“No working man or ordinary farmer or shopkeeper,” Wolin points out, “helped to write the Constitution.” He argues, “The American political system was not born a democracy, but born with a bias against democracy. It was constructed by those who were either skeptical about democracy or hostile to it. Democratic advance proved to be slow, uphill, forever incomplete. The republic existed for three-quarters of a century before formal slavery was ended; another hundred years before black Americans were assured of their voting rights. Only in the twentieth century were women guaranteed the vote and trade unions the right to bargain collectively. In none of these instances has victory been complete: women still lack full equality, racism persists, and the destruction of the remnants of trade unions remains a goal of corporate strategies. Far from being innate, democracy in America has gone against the grain, against the very forms by which the political and economic power of the country has been and continues to be ordered.” Wolin can easily control his enthusiasm for James Madison, the primary author of the Constitution, and he sees the New Deal as perhaps the only period of American history in which rule by a true demos prevailed.

To reduce a complex argument to its bare bones, since the Depression, the twin forces of managed democracy and Superpower have opened the way for something new under the sun: “inverted totalitarianism,” a form every bit as totalistic as the classical version but one based on internalized co-optation, the appearance of freedom, political disengagement rather than mass mobilization, and relying more on “private media” than on public agencies to disseminate propaganda that reinforces the official version of events. It is inverted because it does not require the use of coercion, police power and a messianic ideology as in the Nazi, Fascist and Stalinist versions (although note that the United States has the highest percentage of its citizens in prison — 751 per 100,000 people — of any nation on Earth). According to Wolin, inverted totalitarianism has “emerged imperceptibly, unpremeditatedly, and in seeming unbroken continuity with the nation’s political traditions.”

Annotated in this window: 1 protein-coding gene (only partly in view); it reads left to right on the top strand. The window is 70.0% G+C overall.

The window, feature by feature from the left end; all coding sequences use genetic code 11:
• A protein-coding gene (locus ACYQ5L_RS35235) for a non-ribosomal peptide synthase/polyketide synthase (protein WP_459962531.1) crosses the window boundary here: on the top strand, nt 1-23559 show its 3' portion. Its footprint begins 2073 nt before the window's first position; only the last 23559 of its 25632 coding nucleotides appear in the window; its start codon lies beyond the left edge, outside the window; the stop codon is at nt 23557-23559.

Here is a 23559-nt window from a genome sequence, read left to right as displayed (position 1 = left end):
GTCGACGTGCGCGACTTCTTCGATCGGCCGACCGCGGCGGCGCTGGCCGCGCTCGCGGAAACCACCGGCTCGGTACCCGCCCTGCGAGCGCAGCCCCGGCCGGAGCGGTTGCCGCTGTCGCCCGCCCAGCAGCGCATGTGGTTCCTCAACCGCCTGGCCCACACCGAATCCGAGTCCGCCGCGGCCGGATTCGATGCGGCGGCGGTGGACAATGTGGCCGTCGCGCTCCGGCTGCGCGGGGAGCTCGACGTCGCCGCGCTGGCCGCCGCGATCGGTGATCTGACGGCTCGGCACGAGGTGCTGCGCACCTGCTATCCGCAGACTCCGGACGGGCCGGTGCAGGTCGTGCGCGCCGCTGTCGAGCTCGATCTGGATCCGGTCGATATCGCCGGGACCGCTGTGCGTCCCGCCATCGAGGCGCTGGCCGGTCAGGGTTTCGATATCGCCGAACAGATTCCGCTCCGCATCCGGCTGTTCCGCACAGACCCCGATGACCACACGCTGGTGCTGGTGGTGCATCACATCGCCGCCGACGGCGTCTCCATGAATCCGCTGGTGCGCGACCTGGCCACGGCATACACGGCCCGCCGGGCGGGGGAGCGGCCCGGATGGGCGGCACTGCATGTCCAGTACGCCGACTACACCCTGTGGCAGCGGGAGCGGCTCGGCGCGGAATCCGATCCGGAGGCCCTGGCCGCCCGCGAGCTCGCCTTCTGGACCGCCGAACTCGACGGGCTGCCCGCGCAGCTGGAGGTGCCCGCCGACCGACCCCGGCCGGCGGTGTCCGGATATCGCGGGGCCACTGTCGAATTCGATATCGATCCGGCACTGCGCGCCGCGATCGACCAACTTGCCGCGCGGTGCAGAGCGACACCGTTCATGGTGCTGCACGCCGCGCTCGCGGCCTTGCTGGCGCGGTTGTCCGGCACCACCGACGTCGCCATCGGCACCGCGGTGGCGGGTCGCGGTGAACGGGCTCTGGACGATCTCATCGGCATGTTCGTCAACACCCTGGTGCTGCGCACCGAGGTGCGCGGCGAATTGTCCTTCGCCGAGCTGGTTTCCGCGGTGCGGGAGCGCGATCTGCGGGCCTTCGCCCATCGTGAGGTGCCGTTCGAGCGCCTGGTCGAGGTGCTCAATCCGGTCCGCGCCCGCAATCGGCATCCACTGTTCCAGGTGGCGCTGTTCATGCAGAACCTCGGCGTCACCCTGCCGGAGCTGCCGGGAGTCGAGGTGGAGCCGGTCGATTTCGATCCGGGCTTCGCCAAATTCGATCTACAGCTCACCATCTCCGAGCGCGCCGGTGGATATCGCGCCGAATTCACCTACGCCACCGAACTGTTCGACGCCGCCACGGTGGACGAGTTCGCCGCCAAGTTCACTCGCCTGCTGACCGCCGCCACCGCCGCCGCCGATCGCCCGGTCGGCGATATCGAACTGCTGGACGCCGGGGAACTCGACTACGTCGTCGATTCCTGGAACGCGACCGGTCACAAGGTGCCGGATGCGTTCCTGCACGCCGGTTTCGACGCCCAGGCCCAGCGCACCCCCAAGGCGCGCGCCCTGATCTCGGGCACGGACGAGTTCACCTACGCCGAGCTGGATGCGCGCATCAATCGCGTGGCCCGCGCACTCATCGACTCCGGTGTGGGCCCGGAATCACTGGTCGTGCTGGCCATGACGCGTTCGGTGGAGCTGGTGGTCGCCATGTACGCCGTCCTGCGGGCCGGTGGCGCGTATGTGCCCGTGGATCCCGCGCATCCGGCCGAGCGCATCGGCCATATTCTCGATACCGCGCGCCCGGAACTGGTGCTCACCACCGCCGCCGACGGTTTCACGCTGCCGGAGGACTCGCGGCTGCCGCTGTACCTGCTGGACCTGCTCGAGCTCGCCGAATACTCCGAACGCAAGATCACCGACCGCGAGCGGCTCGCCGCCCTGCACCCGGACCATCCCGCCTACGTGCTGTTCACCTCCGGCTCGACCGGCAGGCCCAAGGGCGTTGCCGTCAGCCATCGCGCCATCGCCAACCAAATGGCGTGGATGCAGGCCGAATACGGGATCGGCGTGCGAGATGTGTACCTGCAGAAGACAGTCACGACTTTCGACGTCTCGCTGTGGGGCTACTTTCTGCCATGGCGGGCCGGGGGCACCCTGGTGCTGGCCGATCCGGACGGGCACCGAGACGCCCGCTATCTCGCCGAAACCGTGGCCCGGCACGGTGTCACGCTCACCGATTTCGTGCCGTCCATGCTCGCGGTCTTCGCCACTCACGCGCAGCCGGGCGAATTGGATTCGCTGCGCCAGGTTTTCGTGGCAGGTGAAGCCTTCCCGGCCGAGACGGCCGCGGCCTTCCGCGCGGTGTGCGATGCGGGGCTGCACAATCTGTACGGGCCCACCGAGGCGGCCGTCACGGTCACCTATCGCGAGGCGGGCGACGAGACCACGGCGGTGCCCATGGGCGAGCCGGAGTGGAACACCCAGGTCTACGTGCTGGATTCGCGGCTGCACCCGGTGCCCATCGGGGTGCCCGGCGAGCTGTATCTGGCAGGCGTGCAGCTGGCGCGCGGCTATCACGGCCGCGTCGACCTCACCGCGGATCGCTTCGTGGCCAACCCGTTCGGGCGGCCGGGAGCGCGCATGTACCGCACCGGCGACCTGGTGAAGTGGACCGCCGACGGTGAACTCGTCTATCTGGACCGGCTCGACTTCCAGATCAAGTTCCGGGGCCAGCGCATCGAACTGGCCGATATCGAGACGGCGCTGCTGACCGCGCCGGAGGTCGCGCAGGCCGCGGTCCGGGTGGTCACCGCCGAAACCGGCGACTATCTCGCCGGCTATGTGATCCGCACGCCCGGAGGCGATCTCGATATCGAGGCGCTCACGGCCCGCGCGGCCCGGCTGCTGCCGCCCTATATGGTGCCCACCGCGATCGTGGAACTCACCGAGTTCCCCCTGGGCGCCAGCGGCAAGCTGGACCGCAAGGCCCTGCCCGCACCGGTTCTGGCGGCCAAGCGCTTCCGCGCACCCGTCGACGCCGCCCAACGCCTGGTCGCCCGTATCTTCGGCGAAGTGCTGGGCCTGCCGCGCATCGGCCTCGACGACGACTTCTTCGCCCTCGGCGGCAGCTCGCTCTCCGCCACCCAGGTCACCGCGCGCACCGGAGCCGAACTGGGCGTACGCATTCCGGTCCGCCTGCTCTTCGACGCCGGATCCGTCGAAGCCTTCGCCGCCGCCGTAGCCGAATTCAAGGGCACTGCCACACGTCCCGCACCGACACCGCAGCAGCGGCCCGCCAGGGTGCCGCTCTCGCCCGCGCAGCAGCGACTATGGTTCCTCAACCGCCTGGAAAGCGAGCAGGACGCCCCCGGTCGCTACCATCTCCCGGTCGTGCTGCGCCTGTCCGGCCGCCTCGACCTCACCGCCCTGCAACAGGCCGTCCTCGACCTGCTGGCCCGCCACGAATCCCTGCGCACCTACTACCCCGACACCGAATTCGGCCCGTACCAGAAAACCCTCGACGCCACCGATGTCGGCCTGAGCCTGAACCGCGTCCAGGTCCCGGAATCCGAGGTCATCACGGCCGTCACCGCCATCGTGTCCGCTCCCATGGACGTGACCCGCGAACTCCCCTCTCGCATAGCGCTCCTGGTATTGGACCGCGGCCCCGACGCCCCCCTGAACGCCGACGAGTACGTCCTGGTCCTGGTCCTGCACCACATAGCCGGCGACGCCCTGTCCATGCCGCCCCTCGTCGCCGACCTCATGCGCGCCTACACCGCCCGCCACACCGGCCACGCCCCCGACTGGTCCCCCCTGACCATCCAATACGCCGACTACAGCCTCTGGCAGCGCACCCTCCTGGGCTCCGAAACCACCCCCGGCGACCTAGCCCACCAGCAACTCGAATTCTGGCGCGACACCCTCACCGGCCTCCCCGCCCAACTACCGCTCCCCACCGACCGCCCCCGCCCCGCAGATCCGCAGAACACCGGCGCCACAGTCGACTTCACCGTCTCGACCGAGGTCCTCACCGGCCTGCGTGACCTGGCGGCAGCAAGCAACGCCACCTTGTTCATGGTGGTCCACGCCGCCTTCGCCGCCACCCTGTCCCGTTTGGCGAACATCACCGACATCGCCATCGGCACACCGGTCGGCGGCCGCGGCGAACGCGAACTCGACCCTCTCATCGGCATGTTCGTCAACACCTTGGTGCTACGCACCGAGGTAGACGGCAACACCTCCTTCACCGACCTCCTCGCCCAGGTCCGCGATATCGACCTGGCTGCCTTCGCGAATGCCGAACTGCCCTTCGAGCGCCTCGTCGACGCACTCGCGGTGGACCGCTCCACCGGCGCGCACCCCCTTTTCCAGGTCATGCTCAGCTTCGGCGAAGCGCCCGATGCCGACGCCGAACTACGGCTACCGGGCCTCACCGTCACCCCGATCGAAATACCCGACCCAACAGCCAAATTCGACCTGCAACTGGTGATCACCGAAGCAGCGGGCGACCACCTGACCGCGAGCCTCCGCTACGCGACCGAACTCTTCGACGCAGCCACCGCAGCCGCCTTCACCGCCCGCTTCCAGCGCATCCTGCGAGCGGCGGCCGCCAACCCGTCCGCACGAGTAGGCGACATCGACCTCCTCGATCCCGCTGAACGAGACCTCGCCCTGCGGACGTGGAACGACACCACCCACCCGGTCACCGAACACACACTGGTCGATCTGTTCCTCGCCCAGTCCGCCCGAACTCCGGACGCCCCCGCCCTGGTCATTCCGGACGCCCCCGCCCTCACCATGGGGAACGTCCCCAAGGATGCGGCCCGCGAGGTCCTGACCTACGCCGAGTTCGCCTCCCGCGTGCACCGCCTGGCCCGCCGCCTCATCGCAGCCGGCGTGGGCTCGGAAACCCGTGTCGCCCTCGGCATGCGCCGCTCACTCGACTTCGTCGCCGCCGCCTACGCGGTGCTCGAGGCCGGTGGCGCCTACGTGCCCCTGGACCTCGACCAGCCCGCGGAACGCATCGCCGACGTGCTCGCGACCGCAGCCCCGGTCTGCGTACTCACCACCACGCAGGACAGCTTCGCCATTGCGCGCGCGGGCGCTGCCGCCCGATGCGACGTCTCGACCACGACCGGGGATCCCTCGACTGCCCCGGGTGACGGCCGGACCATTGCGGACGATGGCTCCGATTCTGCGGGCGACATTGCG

The genius of our inverted totalitarian system “lies in wielding total power without appearing to, without establishing concentration camps, or enforcing ideological uniformity, or forcibly suppressing dissident elements so long as they remain ineffectual. A demotion in the status and stature of the ‘sovereign people’ to patient subjects is symptomatic of systemic change, from democracy as a method of ‘popularizing’ power to democracy as a brand name for a product marketable at home and marketable abroad. The new system, inverted totalitarianism, is one that professes the opposite of what, in fact, it is. The United States has become the showcase of how democracy can be managed without appearing to be suppressed.”

Among the factors that have promoted inverted totalitarianism are the practice and psychology of advertising and the rule of “market forces” in many other contexts than markets, continuous technological advances that encourage elaborate fantasies (computer games, virtual avatars, space travel), the penetration of mass media communication and propaganda into every household in the country, and the total co-optation of the universities. Among the commonplace fables of our society are hero worship and tales of individual prowess, eternal youthfulness, beauty through surgery, action measured in nanoseconds, and a dream-laden culture of ever-expanding control and possibility, whose adepts are prone to fantasies because the vast majority have imagination but little scientific knowledge. Masters of this world are masters of images and their manipulation. Wolin reminds us that the image of Adolf Hitler flying to Nuremberg in 1934 that opens Leni Riefenstahl’s classic film “Triumph of the Will” was repeated on May 1, 2003, with President George Bush’s apparent landing of a Navy warplane on the flight deck of the USS Abraham Lincoln to proclaim “Mission Accomplished” in Iraq.

On inverted totalitarianism’s “self-pacifying” university campuses compared with the usual intellectual turmoil surrounding independent centers of learning, Wolin writes, “Through a combination of governmental contracts, corporate and foundation funds, joint projects involving university and corporate researchers, and wealthy individual donors, universities (especially so-called research universities), intellectuals, scholars, and researchers have been seamlessly integrated into the system. No books burned, no refugee Einsteins. For the first time in the history of American higher education top professors are made wealthy by the system, commanding salaries and perks that a budding CEO might envy.”